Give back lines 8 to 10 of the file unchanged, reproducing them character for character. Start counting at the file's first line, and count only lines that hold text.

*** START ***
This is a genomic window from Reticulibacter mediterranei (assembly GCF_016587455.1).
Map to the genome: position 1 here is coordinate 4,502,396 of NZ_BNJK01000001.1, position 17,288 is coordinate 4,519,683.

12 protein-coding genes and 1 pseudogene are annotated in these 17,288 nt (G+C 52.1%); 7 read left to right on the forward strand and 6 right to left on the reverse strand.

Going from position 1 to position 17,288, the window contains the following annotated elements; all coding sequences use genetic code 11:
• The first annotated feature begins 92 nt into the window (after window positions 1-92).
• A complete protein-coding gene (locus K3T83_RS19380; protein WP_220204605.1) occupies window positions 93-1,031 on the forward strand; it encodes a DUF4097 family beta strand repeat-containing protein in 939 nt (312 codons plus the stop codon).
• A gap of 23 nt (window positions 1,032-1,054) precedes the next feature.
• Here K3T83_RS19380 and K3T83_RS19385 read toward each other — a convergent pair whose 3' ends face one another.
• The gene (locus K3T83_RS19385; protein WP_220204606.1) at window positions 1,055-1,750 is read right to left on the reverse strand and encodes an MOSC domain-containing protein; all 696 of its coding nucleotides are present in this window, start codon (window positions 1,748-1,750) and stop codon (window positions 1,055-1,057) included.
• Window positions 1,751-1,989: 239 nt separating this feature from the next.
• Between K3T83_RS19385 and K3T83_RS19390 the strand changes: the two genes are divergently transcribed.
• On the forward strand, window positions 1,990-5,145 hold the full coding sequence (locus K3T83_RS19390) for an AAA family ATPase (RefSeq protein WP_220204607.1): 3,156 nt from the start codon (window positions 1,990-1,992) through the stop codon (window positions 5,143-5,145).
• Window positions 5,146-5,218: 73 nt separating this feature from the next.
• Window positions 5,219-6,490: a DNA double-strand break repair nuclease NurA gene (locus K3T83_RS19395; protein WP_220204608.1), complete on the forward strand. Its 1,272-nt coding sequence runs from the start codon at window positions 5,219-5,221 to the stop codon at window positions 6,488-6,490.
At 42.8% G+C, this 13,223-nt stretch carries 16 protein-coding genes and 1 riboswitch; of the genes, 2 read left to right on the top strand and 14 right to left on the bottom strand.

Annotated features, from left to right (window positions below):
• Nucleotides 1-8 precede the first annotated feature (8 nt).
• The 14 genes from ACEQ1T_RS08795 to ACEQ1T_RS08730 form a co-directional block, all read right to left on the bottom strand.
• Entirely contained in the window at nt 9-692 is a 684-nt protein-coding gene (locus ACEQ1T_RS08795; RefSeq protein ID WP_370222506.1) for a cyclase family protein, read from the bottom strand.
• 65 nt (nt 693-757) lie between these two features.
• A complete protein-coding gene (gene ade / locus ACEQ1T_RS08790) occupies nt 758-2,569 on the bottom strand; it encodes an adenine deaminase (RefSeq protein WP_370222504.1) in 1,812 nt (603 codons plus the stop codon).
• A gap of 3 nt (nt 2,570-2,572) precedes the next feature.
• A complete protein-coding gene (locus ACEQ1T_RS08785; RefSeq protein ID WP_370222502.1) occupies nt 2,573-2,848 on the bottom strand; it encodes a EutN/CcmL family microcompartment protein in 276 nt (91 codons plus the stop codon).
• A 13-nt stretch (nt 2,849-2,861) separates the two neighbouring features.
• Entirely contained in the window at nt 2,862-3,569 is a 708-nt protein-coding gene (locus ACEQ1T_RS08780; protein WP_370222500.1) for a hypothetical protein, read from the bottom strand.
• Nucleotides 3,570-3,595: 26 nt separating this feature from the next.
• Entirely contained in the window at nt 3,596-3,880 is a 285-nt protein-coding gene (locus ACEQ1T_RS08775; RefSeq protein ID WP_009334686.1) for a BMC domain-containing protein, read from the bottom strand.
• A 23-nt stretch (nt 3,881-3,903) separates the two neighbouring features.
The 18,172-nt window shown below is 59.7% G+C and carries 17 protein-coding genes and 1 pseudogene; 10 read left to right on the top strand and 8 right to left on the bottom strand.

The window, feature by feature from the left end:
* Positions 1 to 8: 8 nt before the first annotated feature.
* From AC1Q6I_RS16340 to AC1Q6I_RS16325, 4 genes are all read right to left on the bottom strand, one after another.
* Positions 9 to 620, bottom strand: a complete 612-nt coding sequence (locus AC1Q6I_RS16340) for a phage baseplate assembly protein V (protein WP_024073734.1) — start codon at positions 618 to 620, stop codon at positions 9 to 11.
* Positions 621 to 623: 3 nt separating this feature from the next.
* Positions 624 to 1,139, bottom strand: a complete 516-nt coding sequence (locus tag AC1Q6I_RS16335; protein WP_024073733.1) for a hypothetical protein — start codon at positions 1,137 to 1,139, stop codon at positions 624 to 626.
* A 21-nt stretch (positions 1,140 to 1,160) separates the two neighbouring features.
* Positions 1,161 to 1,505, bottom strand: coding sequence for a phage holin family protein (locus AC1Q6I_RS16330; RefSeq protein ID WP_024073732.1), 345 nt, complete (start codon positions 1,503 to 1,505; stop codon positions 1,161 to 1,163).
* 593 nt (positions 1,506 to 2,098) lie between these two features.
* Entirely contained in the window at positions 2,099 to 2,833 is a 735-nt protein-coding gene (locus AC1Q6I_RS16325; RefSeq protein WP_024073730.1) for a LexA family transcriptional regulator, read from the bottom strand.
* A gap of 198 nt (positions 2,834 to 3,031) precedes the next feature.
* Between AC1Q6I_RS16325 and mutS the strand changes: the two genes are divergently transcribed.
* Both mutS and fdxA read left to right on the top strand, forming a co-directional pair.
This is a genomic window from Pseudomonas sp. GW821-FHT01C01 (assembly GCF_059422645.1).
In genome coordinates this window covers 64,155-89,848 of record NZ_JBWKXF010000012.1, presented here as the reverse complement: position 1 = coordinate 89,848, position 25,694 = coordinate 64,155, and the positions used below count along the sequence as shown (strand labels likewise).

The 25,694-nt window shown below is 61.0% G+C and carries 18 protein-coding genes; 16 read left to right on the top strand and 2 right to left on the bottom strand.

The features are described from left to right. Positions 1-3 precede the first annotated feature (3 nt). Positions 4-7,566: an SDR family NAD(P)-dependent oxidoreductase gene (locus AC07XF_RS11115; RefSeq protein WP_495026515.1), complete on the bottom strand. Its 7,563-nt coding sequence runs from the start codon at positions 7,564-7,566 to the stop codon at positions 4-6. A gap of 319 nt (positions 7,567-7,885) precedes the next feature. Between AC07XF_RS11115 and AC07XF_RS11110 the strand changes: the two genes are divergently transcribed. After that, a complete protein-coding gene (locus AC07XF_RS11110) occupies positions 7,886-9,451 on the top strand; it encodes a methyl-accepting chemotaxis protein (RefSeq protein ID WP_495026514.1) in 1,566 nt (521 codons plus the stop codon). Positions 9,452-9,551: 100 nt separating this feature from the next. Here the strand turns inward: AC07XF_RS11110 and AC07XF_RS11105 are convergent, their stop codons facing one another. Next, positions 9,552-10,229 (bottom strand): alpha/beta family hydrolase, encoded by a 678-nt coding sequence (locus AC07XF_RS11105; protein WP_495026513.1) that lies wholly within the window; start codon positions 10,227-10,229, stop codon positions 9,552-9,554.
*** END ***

• Here K3T83_RS19380 and K3T83_RS19385 read toward each other — a convergent pair whose 3' ends face one another.
• The gene (locus K3T83_RS19385; protein WP_220204606.1) at window positions 1,055-1,750 is read right to left on the reverse strand and encodes an MOSC domain-containing protein; all 696 of its coding nucleotides are present in this window, start codon (window positions 1,748-1,750) and stop codon (window positions 1,055-1,057) included.
• Window positions 1,751-1,989: 239 nt separating this feature from the next.